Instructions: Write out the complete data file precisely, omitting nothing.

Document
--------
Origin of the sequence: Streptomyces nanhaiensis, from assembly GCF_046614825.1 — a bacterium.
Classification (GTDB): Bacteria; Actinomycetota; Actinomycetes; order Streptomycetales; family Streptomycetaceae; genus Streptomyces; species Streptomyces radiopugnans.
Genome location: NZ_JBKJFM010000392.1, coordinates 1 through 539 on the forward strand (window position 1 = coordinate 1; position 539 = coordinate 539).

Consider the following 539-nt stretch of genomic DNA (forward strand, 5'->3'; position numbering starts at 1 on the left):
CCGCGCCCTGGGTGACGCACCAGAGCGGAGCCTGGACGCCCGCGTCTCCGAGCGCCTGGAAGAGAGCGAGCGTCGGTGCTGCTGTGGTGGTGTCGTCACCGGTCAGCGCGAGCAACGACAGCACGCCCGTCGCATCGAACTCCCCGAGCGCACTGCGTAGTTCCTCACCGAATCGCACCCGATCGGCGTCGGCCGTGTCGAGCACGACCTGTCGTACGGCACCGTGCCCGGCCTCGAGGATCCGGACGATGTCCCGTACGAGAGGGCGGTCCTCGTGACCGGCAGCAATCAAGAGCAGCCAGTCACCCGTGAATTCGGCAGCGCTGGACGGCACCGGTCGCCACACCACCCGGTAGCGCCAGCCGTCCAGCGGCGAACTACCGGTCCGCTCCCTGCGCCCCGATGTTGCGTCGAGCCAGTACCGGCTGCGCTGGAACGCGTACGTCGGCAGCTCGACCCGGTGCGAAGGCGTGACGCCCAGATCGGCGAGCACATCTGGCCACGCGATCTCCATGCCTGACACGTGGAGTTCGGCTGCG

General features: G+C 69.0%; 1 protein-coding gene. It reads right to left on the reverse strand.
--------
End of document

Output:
Origin of the sequence: Streptomyces nanhaiensis, from assembly GCF_046614825.1 — a bacterium.
Classification (GTDB): Bacteria; Actinomycetota; Actinomycetes; order Streptomycetales; family Streptomycetaceae; genus Streptomyces; species Streptomyces radiopugnans.
Genome location: NZ_JBKJFM010000392.1, coordinates 1 through 539 on the forward strand (window position 1 = coordinate 1; position 539 = coordinate 539).

Consider the following 539-nt stretch of genomic DNA (forward strand, 5'->3'; position numbering starts at 1 on the left):
CCGCGCCCTGGGTGACGCACCAGAGCGGAGCCTGGACGCCCGCGTCTCCGAGCGCCTGGAAGAGAGCGAGCGTCGGTGCTGCTGTGGTGGTGTCGTCACCGGTCAGCGCGAGCAACGACAGCACGCCCGTCGCATCGAACTCCCCGAGCGCACTGCGTAGTTCCTCACCGAATCGCACCCGATCGGCGTCGGCCGTGTCGAGCACGACCTGTCGTACGGCACCGTGCCCGGCCTCGAGGATCCGGACGATGTCCCGTACGAGAGGGCGGTCCTCGTGACCGGCAGCAATCAAGAGCAGCCAGTCACCCGTGAATTCGGCAGCGCTGGACGGCACCGGTCGCCACACCACCCGGTAGCGCCAGCCGTCCAGCGGCGAACTACCGGTCCGCTCCCTGCGCCCCGATGTTGCGTCGAGCCAGTACCGGCTGCGCTGGAACGCGTACGTCGGCAGCTCGACCCGGTGCGAAGGCGTGACGCCCAGATCGGCGAGCACATCTGGCCACGCGATCTCCATGCCTGACACGTGGAGTTCGGCTGCG

General features: G+C 69.0%; 1 protein-coding gene. It reads right to left on the reverse strand.